REASON ONE: Your client isn’t clear about what they want.
Your client needs to be crystal clear about what they want to achieve and why.
They must get clear about the good that will happen if they achieve their goals…
…and the pain they will experience if they don’t.
REASON TWO: Your client isn’t getting enough coaching.
Once you have those other ingredients in place…
…all you need is time to coach your client…
…the time during your coaching sessions spread throughout a period of weeks or months…
…that allows your clients to grow.
Obviously, if you don’t have enough time to offer the coaching your client needs…
…your coaching won’t work.
Coaching is so much more than giving advice. There are many tools, models, and modalities that you can use during a session.”
That’s why I hold to my belief:
If a client paid you for coaching…
…they are, by definition, coachable.
“But, Colette, I bring all those ingredients to the table, but I STILL have uncoachable clients… even though they’re clear on their outcome and spend TONS of time in coaching sessions with me!”
That could happen.
Admittedly, there are a few clients that aren’t willing to take coaching…
Even if they spend the time with you…
Even if they are clear on their goals and the consequences…
Just because you have all the right coaching ingredients…
…it doesn’t guarantee your client will have an amazing coaching experience.
Because that client isn’t open to coaching.
Eventually your client will need to become open to coaching for the coaching to work.
And a miniscule few clients will NEVER be open to coaching.
So, what do you do about them?
Help the clients that are asking for help.
Coach the clients that become open to coaching over time.
Leave the rest alone.
Honor and respect their choice.
There are plenty of clients to transform in the world.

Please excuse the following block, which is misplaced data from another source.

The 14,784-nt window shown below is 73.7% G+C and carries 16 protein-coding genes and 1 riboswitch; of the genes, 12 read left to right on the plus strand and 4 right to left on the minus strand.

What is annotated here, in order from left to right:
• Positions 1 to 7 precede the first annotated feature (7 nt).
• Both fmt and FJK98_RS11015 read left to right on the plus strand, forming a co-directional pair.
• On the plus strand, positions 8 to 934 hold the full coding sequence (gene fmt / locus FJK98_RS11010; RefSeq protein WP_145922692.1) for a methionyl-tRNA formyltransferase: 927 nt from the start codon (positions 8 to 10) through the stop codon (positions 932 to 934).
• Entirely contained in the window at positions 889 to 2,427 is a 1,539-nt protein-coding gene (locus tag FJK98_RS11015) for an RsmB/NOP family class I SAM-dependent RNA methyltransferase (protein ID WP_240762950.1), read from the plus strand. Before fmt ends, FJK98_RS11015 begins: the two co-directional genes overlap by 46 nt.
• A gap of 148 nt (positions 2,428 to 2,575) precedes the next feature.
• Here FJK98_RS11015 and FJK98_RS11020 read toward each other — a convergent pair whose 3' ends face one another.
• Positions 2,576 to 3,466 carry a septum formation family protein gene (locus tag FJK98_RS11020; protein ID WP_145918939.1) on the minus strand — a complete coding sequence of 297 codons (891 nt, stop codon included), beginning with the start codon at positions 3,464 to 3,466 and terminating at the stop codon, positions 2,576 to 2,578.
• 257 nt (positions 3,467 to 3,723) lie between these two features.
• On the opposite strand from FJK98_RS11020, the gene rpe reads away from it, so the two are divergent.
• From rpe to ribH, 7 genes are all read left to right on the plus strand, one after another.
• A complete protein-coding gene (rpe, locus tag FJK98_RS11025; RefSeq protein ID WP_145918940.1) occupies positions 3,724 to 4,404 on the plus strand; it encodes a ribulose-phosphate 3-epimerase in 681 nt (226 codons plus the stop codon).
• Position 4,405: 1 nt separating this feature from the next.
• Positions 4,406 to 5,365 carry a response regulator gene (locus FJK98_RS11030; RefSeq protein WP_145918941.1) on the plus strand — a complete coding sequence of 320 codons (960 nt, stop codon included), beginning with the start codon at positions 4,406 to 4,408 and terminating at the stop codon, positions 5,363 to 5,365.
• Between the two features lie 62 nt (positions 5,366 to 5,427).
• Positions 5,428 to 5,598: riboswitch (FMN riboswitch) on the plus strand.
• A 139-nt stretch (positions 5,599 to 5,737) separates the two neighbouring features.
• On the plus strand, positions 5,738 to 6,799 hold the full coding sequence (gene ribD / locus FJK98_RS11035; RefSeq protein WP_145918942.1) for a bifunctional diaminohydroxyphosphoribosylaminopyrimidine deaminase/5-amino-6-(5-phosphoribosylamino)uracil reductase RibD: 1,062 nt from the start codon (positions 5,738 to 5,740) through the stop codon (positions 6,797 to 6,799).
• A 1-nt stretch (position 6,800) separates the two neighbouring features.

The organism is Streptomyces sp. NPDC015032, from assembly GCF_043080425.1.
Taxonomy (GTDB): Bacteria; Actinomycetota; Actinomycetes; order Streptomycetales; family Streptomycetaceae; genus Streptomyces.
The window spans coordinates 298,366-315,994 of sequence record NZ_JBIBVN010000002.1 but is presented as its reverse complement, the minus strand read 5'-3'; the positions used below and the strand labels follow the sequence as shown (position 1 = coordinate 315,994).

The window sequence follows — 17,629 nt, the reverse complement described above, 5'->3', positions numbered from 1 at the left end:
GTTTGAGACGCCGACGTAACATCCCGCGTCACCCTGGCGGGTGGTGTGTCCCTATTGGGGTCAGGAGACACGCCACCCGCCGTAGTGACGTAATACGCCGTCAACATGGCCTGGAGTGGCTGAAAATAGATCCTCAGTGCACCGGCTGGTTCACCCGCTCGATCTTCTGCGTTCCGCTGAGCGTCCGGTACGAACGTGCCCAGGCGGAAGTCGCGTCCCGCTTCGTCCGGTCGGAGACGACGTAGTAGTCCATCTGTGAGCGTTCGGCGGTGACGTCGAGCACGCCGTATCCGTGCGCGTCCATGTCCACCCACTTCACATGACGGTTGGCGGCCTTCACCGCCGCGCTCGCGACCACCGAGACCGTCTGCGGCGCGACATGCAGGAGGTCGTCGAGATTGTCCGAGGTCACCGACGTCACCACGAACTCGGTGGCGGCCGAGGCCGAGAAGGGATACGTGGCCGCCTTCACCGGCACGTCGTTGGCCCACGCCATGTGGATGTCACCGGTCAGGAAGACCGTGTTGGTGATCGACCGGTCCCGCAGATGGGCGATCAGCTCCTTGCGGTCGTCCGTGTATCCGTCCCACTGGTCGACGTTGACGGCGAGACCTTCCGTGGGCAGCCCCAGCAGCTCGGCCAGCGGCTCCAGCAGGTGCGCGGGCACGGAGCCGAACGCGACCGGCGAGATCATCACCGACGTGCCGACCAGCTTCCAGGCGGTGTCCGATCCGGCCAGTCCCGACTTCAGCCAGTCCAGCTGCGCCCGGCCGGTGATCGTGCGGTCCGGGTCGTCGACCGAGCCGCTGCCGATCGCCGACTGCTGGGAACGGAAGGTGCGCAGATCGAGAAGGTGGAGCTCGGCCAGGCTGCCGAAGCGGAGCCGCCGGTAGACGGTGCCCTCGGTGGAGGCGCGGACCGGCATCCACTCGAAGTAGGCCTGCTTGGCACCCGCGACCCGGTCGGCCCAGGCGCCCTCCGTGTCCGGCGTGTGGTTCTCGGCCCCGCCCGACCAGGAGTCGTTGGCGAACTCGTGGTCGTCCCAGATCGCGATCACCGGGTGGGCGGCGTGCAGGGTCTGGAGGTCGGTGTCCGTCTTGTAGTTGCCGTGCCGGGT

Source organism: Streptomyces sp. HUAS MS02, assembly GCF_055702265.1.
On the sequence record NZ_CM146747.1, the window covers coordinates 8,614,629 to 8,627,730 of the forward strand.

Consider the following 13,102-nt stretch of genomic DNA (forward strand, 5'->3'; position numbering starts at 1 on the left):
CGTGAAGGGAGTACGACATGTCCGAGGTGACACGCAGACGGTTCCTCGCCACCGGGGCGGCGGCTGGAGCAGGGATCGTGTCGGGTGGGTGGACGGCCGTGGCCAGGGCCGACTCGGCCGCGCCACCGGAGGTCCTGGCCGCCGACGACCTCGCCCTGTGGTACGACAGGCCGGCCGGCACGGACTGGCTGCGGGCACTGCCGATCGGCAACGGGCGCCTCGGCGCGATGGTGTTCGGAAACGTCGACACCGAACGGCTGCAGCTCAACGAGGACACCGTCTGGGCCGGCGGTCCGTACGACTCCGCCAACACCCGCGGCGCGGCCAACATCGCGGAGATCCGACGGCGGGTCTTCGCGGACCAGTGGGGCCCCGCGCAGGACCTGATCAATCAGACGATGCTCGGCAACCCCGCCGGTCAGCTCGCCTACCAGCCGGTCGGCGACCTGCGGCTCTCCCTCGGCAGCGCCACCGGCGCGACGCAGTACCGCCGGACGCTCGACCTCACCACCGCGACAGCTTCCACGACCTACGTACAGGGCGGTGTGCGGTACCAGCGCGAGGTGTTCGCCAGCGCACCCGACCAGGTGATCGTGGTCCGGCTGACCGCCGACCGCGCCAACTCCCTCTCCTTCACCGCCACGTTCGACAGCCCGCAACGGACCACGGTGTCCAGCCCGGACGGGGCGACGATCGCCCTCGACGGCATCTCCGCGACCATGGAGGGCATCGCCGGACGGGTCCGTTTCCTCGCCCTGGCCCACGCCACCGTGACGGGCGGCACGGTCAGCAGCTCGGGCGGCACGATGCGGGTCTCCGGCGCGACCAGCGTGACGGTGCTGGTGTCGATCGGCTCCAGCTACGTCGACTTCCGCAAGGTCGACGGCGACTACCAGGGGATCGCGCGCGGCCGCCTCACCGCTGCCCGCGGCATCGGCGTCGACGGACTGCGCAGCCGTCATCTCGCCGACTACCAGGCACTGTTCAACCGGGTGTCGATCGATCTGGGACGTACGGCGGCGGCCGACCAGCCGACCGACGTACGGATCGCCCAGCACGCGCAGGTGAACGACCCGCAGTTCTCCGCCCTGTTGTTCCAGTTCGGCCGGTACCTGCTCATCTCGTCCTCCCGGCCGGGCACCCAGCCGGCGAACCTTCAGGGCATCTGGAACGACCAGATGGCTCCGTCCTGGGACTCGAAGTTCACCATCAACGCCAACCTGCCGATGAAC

But don’t judge that your client is this ‘closed door’ so soon.
…so don’t give up on them.
Don’t give up the first week.
Don’t give up the first month.
Don’t even give up the first year.
Believe in your client…
…even when they don’t believe in coaching.
…even when they don’t believe in themselves.
…even when they don’t believe in their ability to achieve their goals.
Because 99% of the time…
…the problem isn’t that your client is uncoachable.
What’s diminishing the value of coaching for them…
…is that you are missing a coaching ingredient.
…or that your client isn’t clear on their goals.
…or that they haven’t had enough time in the saddle with you.
As long as your client is paying for coaching…
…focus on doing your job: Shining a light on their barriers.
“What about ‘sponsored clients’… clients that aren’t even paying for their own coaching?”
A client who is sponsored by their employer or someone else…
…may not be properly enrolled in coaching.
It’s possible they don’t have skin in the game.
They may not even want coaching!
It’s your job as the coach to enroll that client…
…paying or not…
…into buying their goals and dreams.
Then coaching could be valuable to them.
This is a big challenge.
Some clients SAY they’re committed to coaching, but they’re really committed to something other than what coaching is.
Perhaps they think coaching is just talking to someone.
Or maybe they think you’re going to wave a magic wand and make their problems go away.
These pitfalls can happen, even when you explain and demonstrate coaching fully, prior to their enrolling.
…but the exceptions to this rule amount to 1 in 100 clients.
And while you may still say…
“My client just isn’t coachable.”
That 1 in 100 exception actually PROVES my point.
Even a broken clock is right twice a day.
And you can choose to believe that clients are uncoachable…
…but that thought weakens the impact coaches have on the world.
Judging your client before it’s time will have you giving up or making excuses.
My challenge for you…
…is to make sure you’ve taken care of your end of the coaching agreement FIRST…
…long before you start evaluating your client’s “coachability”.
Take responsibility for yourself.
Forget about labelling clients as “uncoachable”.
Be a coach that commits to growth for all your clients…
…even the toughest clients…
…so no client is left behind.
Colette “All Are Coachable” Coiner